As Yves and I suspected, NY Superintendent of Financial Services Benjamin Lawsky was breaking the unwritten rules that regulators should help banks avoid any consequences for violating sanctions and other violations when he released details of Standard Chartered Bank’s dealings with Iran.
The Treasury Department and Federal Reserve were blindsided and angered by New York’s banking regulator’s decision to launch an explosive attack on Standard Chartered Plc over $250 billion in alleged money laundering transactions tied to Iran, sources familiar with the situation said.
Lawsky’s move also undercut the Treasury’s Office of Foreign Assets Control (OFAC), which has made a priority of enforcing economic sanctions against Iran. The surprise left the office’s leader, David Cohen, the undersecretary for terrorism and financial intelligence, scrambling to come up with a response, sources said.
Reuters lays out the steps that SCB took that normally should be enough to minimize any consequences for violating Iran sanctions. First, you hire Sullivan and Cromwell and act contrite. Then, you pay a consultant to conduct a review and claim the violations involved just $14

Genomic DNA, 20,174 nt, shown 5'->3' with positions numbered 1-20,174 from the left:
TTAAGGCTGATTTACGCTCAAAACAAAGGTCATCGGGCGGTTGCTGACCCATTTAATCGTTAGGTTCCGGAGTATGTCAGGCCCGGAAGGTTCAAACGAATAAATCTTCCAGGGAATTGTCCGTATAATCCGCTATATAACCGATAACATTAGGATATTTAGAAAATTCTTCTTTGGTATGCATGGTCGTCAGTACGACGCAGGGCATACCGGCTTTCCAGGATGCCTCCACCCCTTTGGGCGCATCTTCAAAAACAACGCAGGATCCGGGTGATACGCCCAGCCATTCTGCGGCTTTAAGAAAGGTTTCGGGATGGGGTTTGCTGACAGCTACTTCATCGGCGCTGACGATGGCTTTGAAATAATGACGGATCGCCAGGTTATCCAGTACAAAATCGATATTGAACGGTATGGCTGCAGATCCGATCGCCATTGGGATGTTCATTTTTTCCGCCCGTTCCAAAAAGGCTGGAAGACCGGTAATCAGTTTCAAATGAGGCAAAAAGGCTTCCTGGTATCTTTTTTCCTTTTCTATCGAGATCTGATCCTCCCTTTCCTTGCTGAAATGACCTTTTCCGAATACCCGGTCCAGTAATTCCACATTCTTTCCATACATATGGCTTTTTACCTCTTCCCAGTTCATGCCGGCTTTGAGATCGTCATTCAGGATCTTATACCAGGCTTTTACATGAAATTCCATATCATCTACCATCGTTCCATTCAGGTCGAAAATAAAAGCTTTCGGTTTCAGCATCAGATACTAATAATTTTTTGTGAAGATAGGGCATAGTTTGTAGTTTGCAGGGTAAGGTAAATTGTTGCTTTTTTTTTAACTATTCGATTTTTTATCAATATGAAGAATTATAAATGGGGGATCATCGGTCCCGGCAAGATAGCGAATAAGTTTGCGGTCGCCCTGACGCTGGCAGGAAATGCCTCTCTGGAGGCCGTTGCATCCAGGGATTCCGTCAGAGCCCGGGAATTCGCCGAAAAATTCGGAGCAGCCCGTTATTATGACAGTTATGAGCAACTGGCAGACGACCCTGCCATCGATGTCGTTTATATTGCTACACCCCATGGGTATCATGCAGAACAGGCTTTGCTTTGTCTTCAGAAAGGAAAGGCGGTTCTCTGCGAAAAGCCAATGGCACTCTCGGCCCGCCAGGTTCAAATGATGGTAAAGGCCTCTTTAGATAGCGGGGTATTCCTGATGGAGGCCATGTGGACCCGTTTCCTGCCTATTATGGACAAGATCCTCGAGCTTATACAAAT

billion million in transactions as opposed to $250 billion shown in your bank records.
As part of a review the bank sought to give to regulators, Standard Chartered hired Promontory Financial Group, a Washington D.C. consulting firm run by Eugene Ludwig, who served as U.S. Comptroller of the Currency from 1993-98. Promontory was hired to review Standard Chartered’s transactions tied to Iran. The bank’s review ultimately settled on the figure of less than $14 million for improper transactions.
Then you bury all the embarrassing details showing willful flouting of the rules, so the proles don’t learn how craven banks really are.
I suspect, for the reasons laid out here, that OFAC will still find a way to give SCB a nice cushy settlement. But Lawsky has revealed what really goes on behind these settlements: the coziness, the misrepresentations, the complicity in hiding the true face of banking.
Update: Thanks to Jim–who is supposed to be on vacation–for noting I got the amount the consultant decided was tied to Iran wrong by an order of magnitude: million, not billion. Which means the consultant’s job was to minimize the exposure to a fraction of a percent of the true exposure.
Update: Barry Ritholtz’s take on this.